517 F2d 891 United States v. Goings

517 F.2d 891

UNITED STATES of America, Appellee,
Milo Warfield GOINGS, Appellant.

No. 75-1057.

United States Court of Appeals, Eighth Circuit.

Submitted May 15, 1975.

Decided May 29, 1975.

Glen H. Johnson, Rapid City, S.D., for appellant.

Larry M. Von Wald, Asst. U.S. Atty., Sioux Falls, S.D., for appellee.

Before GIBSON, Chief Judge, and HEANEY and STEPHENSON, Circuit Judges.


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Milo Warfield Goings was indicted, tried and convicted of violating 18 U.S.C.App. Sec. 1202(a)(1) (1970) which proscribes receipt of a firearm by a convicted felon. He was sentenced to two years imprisonment. Four contentions of error are raised on appeal.


First, he argues that the trial court erred in restricting cross-examination of two of the arresting officers. There is no indication that the matters sought to be explored had any connection with Goings' arrest. The extent of cross-examination as to collateral matters is discretionary with the trial court. United States v. Washington, 504 F.2d 346, 349 (8th Cir.1974). We find no abuse herein.


Goings next argues that there was an insufficient showing that the gun was "in commerce or affecting commerce." To establish a violation of Sec. 1202(a) the Government "need only establish that the firearm, sometime prior to its receipt by the defendant, traveled in or affected commerce." United States v. Rollings, 494 F.2d 344, 345 (8th Cir.1974). There was ample evidence to establish that the gun had been shipped in interstate commerce only four months before it was found in defendant's possession.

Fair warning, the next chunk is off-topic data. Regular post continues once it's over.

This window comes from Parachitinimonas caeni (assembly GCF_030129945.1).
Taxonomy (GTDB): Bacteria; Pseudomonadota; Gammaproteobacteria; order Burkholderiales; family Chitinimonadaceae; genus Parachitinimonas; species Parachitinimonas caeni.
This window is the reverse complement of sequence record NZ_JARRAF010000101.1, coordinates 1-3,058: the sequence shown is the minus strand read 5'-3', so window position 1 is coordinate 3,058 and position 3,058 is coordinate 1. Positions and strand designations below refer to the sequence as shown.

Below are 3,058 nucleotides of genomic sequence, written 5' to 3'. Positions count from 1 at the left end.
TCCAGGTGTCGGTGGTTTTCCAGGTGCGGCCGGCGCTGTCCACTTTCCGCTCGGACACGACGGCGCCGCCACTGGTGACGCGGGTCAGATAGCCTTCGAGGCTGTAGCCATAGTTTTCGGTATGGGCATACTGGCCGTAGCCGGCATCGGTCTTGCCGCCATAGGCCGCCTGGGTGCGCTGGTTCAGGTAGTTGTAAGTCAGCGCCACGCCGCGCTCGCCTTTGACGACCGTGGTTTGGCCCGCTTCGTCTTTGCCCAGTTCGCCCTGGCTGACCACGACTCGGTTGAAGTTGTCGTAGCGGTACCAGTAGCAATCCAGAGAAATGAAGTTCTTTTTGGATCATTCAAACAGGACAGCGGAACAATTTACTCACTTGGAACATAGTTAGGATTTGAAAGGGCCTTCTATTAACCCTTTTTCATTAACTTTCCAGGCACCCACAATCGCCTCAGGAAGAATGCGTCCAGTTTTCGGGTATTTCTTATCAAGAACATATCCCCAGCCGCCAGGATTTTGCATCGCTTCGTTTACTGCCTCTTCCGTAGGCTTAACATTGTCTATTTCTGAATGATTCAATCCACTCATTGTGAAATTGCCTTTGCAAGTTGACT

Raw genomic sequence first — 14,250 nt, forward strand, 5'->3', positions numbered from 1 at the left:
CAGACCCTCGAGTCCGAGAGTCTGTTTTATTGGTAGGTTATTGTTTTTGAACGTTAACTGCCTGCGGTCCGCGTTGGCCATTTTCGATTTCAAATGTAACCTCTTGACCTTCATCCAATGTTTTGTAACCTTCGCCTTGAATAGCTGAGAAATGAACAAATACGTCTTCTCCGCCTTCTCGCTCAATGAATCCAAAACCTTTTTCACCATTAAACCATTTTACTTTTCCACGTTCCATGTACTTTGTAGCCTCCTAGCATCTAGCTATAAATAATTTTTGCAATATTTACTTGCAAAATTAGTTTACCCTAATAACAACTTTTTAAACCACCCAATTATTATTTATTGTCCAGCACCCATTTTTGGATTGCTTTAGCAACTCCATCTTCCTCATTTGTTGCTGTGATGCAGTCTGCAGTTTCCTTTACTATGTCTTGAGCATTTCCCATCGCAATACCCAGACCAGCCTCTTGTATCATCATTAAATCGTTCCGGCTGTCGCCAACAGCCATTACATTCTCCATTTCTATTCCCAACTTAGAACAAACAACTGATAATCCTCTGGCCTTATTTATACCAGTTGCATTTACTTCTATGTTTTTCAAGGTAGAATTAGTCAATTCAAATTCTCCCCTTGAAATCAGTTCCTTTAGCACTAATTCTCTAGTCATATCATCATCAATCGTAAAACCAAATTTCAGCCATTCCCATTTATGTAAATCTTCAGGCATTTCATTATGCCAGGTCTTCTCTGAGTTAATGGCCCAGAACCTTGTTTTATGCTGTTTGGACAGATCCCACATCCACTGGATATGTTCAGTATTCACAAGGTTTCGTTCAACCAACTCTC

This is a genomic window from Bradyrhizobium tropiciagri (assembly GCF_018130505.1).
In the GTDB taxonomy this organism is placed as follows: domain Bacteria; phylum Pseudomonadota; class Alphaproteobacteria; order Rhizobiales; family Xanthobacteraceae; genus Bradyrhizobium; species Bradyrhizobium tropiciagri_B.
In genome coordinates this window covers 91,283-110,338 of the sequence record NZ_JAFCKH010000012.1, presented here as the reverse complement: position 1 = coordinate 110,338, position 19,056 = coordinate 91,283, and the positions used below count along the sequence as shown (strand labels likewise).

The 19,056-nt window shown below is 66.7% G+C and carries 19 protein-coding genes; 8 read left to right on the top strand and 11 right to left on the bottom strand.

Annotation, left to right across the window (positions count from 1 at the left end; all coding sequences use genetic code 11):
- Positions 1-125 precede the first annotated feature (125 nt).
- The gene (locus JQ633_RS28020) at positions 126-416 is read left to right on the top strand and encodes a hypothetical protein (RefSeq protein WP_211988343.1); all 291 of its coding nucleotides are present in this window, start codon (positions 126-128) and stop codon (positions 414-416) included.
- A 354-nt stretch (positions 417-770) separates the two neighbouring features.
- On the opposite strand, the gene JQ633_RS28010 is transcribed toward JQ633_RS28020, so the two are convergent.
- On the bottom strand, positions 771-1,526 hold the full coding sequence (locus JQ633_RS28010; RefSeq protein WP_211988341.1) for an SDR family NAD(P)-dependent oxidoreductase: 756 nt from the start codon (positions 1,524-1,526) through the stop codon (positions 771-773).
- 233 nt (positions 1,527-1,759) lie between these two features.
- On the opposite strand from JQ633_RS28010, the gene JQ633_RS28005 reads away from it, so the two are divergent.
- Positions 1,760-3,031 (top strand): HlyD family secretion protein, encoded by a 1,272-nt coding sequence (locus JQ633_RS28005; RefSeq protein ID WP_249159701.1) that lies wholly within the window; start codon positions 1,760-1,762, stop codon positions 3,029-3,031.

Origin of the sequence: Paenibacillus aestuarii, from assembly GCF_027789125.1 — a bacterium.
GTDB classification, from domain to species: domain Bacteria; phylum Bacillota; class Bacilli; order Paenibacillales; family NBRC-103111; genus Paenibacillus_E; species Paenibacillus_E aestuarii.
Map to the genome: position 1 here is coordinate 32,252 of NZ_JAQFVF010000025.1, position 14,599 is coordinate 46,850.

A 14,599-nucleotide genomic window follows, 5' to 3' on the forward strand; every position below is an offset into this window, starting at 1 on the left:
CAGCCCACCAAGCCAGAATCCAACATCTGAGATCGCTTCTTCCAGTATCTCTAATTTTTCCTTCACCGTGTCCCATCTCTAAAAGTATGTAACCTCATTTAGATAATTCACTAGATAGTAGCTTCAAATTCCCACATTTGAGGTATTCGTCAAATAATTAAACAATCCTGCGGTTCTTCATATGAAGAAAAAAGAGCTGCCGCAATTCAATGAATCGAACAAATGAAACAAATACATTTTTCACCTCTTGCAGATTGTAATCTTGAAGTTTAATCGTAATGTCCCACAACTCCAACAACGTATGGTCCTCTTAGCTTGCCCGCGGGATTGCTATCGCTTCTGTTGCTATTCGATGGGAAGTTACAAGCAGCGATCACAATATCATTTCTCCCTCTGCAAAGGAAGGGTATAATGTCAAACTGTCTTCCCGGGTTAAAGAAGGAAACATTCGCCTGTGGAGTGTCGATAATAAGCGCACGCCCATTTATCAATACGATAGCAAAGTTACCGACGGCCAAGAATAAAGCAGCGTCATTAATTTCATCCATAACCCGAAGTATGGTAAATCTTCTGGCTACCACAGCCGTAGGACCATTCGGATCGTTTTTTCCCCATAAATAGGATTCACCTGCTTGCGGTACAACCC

Defendant argues that the Government must prove his actual knowledge that he was violating the law. However, we have held to the contrary. United States v. Mostad, 485 F.2d 199 (8th Cir.1973), cert. denied, 415 U.S. 947, 94 S.Ct. 1468, 39 L.Ed.2d 563 (1974). Lastly, he claims the trial court erred in instructing the jury that the Government had met its burden of proof as to whether he was a convicted felon. Although we agree that the trial court should not instruct a verdict in a criminal case, we are satisfied that no prejudice ensued and reversal is not required. Defendant admitted his prior felony convictions and this question was not in dispute. Nor was the trial court's instruction objected to as required by Rule 30, Fed.R.Crim.P. See Hewitt v. United States, 110 F.2d 1, 9 (8th Cir.), cert. denied, 310 U.S. 641, 60 S.Ct. 1089, 84 L.Ed. 1409 (1940). See also Malone v. United States, 238 F.2d 851, 852 (6th Cir.1956).


The judgment of conviction is affirmed.